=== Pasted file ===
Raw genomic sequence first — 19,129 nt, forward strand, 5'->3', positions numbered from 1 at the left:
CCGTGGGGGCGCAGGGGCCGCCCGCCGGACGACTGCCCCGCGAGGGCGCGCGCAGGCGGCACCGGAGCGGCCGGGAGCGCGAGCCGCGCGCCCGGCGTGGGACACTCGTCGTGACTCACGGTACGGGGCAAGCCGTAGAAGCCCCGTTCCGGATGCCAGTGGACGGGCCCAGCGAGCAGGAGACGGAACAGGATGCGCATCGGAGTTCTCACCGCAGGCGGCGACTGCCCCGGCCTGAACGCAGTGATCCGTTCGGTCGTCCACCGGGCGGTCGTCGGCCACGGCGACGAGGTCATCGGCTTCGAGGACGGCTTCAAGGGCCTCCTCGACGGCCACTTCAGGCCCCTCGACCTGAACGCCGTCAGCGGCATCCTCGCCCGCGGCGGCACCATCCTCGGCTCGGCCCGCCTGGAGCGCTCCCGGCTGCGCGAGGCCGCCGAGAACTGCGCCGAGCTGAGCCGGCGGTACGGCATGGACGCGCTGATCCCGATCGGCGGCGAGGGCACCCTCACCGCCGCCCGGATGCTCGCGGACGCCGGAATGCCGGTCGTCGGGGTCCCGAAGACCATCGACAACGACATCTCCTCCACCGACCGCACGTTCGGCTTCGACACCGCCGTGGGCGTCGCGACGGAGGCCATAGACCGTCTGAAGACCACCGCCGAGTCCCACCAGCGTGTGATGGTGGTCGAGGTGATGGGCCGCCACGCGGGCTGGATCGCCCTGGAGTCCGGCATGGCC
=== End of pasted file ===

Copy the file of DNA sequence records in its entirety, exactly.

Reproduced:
Raw genomic sequence first — 19,129 nt, forward strand, 5'->3', positions numbered from 1 at the left:
CCGTGGGGGCGCAGGGGCCGCCCGCCGGACGACTGCCCCGCGAGGGCGCGCGCAGGCGGCACCGGAGCGGCCGGGAGCGCGAGCCGCGCGCCCGGCGTGGGACACTCGTCGTGACTCACGGTACGGGGCAAGCCGTAGAAGCCCCGTTCCGGATGCCAGTGGACGGGCCCAGCGAGCAGGAGACGGAACAGGATGCGCATCGGAGTTCTCACCGCAGGCGGCGACTGCCCCGGCCTGAACGCAGTGATCCGTTCGGTCGTCCACCGGGCGGTCGTCGGCCACGGCGACGAGGTCATCGGCTTCGAGGACGGCTTCAAGGGCCTCCTCGACGGCCACTTCAGGCCCCTCGACCTGAACGCCGTCAGCGGCATCCTCGCCCGCGGCGGCACCATCCTCGGCTCGGCCCGCCTGGAGCGCTCCCGGCTGCGCGAGGCCGCCGAGAACTGCGCCGAGCTGAGCCGGCGGTACGGCATGGACGCGCTGATCCCGATCGGCGGCGAGGGCACCCTCACCGCCGCCCGGATGCTCGCGGACGCCGGAATGCCGGTCGTCGGGGTCCCGAAGACCATCGACAACGACATCTCCTCCACCGACCGCACGTTCGGCTTCGACACCGCCGTGGGCGTCGCGACGGAGGCCATAGACCGTCTGAAGACCACCGCCGAGTCCCACCAGCGTGTGATGGTGGTCGAGGTGATGGGCCGCCACGCGGGCTGGATCGCCCTGGAGTCCGGCATGGCC